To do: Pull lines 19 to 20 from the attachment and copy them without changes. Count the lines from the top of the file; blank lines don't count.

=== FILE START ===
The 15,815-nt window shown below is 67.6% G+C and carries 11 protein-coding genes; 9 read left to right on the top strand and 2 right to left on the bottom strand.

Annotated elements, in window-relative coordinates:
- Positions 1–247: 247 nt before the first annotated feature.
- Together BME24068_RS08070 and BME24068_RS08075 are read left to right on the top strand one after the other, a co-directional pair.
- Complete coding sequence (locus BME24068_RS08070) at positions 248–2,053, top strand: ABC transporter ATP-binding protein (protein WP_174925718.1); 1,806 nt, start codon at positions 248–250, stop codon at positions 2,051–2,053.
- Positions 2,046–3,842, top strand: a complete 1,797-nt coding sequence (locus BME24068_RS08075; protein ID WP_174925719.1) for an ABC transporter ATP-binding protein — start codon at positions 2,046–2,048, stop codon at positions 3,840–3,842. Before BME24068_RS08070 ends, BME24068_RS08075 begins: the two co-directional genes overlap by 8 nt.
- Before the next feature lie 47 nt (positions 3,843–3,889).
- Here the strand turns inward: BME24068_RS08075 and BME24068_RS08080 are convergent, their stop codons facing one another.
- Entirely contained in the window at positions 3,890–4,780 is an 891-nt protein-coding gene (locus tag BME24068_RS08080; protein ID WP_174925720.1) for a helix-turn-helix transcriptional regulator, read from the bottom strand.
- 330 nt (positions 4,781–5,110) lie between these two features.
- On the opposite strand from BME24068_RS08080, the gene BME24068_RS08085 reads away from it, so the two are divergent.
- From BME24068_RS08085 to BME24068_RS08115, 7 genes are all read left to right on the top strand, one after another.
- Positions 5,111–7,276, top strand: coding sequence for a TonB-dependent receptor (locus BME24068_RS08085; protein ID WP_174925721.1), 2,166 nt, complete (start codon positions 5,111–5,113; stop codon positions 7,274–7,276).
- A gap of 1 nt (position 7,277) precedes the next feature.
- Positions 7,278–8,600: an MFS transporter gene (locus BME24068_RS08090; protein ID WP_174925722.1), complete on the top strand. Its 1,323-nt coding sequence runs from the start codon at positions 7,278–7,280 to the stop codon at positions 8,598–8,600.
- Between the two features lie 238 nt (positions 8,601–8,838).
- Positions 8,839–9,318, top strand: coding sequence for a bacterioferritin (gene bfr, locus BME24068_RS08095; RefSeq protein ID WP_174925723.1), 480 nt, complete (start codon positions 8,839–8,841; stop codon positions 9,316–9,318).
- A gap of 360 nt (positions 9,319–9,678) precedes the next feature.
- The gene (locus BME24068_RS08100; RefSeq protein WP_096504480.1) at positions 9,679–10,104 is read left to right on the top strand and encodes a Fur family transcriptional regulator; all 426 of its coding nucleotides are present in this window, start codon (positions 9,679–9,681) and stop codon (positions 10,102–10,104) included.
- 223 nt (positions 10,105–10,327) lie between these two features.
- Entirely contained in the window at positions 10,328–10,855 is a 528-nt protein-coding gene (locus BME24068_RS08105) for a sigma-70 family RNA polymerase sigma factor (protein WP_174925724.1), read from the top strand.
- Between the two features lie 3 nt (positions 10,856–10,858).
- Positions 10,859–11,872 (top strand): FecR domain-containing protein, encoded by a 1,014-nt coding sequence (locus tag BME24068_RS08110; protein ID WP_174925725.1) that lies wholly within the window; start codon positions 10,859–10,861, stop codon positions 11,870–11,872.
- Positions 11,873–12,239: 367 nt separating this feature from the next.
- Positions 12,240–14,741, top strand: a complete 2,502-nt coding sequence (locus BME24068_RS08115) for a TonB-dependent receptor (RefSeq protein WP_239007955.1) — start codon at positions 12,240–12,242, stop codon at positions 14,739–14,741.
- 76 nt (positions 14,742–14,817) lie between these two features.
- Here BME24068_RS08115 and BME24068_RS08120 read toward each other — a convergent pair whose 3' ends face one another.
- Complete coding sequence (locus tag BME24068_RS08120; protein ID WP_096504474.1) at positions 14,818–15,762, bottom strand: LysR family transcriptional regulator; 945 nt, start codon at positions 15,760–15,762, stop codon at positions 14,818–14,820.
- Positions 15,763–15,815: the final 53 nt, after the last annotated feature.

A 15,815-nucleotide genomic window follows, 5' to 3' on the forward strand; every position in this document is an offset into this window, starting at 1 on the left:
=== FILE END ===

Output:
- The gene (locus BME24068_RS08100; RefSeq protein WP_096504480.1) at positions 9,679–10,104 is read left to right on the top strand and encodes a Fur family transcriptional regulator; all 426 of its coding nucleotides are present in this window, start codon (positions 9,679–9,681) and stop codon (positions 10,102–10,104) included.
- 223 nt (positions 10,105–10,327) lie between these two features.